Types of Data

Primary data: data that you collect yourself from participants or health records using questionnaires, patient chart reviews, interviews, focus groups, or similar approaches.

Secondary data: data collected by other researchers that you are using to answer your own research questions.

Qualitative vs. Quantitative Data

The type of data you collect depends on the question you want to answer and your resources. Both quantitative and qualitative data have strengths and limitations and may be appropriate for different settings, evaluation designs, and evaluation questions.

Qualitative data consist of words and narratives. The analysis of qualitative data can come in many forms including highlighting key words, extracting themes, and elaborating on concepts.

Quantitative data are numerical information, the analysis of which involves statistical techniques. The type of data you collect guides the analysis process.

Types of Variables

 

Dependent Variables (Outcome Variables). Dependent variables are the outcome of interest and will answer your research question(s).

Independent Variables (Predictors).                          Independent variables are those factors that may influence your dependent variable/outcome variable.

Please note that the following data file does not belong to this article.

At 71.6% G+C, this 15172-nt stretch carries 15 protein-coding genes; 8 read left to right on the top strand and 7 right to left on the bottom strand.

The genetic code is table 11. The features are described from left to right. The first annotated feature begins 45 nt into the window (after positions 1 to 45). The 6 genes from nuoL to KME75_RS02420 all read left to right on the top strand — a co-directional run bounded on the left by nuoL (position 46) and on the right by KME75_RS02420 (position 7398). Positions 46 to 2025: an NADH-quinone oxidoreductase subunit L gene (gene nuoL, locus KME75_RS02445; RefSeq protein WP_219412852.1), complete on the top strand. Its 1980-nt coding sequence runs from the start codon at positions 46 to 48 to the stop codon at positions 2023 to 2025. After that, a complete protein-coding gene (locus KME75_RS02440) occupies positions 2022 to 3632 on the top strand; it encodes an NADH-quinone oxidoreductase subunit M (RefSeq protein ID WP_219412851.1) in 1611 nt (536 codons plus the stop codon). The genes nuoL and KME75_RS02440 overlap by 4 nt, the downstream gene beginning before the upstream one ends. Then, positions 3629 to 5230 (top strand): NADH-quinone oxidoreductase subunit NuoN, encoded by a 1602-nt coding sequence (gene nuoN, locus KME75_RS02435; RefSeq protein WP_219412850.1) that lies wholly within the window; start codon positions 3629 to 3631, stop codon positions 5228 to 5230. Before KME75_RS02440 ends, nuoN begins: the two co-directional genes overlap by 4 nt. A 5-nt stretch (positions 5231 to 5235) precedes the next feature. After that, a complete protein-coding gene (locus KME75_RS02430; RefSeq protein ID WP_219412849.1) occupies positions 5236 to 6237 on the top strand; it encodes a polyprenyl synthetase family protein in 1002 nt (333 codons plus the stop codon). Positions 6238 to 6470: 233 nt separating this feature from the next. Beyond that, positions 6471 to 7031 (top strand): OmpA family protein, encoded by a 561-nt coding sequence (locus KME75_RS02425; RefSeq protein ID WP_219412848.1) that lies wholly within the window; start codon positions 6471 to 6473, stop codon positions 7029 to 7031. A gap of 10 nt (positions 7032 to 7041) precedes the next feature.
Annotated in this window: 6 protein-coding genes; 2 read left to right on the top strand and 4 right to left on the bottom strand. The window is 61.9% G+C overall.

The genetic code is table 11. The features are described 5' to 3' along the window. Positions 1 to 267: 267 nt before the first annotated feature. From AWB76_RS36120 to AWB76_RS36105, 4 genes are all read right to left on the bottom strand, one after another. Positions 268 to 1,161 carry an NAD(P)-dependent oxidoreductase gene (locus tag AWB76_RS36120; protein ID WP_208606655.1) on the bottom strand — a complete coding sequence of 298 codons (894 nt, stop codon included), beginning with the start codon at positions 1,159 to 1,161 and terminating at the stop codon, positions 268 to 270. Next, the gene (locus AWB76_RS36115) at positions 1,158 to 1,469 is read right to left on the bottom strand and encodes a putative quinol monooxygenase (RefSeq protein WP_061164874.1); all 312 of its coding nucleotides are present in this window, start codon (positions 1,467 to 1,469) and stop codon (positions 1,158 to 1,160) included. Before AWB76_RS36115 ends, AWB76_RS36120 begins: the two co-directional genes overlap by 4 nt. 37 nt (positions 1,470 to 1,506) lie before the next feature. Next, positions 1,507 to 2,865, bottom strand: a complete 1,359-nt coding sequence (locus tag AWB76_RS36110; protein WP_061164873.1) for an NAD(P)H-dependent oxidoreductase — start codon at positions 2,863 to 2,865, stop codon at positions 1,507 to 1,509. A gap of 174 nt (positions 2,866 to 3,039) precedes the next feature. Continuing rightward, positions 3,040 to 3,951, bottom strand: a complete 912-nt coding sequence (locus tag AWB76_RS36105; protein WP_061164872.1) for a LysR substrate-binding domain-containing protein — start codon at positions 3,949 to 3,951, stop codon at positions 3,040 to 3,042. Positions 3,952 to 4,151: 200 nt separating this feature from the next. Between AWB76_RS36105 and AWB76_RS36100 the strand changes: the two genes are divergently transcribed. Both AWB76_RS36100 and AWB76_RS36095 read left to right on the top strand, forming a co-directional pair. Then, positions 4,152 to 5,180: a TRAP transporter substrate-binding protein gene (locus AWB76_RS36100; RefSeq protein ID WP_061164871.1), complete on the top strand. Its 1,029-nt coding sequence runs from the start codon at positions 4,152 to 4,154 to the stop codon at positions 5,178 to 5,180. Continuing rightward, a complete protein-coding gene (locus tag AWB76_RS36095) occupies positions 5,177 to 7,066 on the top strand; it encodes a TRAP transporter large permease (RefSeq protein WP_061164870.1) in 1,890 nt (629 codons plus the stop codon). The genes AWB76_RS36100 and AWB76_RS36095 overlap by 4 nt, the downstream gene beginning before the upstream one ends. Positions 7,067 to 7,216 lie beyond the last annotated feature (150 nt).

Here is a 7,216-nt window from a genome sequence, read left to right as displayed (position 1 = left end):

Example: Say you’re conducting a study on diet and exercise. Your weight would be your dependent variable and your diet and exercise (which both influence weight) would be your independent variables.

Categorical vs. Continuous Variables

Categorical variables are based on groupings or classification. There are two types: Nominal (no inherent order) and Ordinal (natural order).

Nominal Example – Smoker vs. Non-Smoker

Ordinal Example – Educational Level (Less than High School, High School, Some College, College, Bachelor’s Degree, Graduate Degree)

Continuous variables can take on any score or value within a measurement scale. There are two types: Interval and Ratio Scale. An interval variable can be ordered, and the distance or level between each category is equal and static. A ratio scale variable is similar to an interval variable with one difference: the ratio scale has true zero point (i.e., 0.0 = none/absence of the measurement).

Interval Example – The temperature in Calgary on any given day.

Ratio Scale Example – Newborn weight.